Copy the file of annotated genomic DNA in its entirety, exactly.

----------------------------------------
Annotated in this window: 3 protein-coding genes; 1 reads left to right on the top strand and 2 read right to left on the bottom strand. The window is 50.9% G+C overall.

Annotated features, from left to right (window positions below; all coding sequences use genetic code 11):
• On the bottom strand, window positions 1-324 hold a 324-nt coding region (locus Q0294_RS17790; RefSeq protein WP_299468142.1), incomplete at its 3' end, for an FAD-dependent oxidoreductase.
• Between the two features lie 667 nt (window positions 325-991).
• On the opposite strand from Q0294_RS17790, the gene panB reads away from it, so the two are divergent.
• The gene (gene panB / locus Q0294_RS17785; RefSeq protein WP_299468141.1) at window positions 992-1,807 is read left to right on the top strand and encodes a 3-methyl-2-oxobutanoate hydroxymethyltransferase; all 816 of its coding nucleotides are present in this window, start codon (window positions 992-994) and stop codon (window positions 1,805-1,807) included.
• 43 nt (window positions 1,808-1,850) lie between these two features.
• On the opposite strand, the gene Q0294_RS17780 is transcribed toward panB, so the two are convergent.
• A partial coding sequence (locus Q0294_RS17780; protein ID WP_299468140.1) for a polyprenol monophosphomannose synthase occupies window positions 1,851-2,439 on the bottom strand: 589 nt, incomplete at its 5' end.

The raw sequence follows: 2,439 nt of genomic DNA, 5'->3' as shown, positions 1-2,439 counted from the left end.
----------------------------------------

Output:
Annotated in this window: 3 protein-coding genes; 1 reads left to right on the top strand and 2 read right to left on the bottom strand. The window is 50.9% G+C overall.

Annotated features, from left to right (window positions below; all coding sequences use genetic code 11):
• On the bottom strand, window positions 1-324 hold a 324-nt coding region (locus Q0294_RS17790; RefSeq protein WP_299468142.1), incomplete at its 3' end, for an FAD-dependent oxidoreductase.
• Between the two features lie 667 nt (window positions 325-991).
• On the opposite strand from Q0294_RS17790, the gene panB reads away from it, so the two are divergent.
• The gene (gene panB / locus Q0294_RS17785; RefSeq protein WP_299468141.1) at window positions 992-1,807 is read left to right on the top strand and encodes a 3-methyl-2-oxobutanoate hydroxymethyltransferase; all 816 of its coding nucleotides are present in this window, start codon (window positions 992-994) and stop codon (window positions 1,805-1,807) included.
• 43 nt (window positions 1,808-1,850) lie between these two features.
• On the opposite strand, the gene Q0294_RS17780 is transcribed toward panB, so the two are convergent.
• A partial coding sequence (locus Q0294_RS17780; protein ID WP_299468140.1) for a polyprenol monophosphomannose synthase occupies window positions 1,851-2,439 on the bottom strand: 589 nt, incomplete at its 5' end.

The raw sequence follows: 2,439 nt of genomic DNA, 5'->3' as shown, positions 1-2,439 counted from the left end.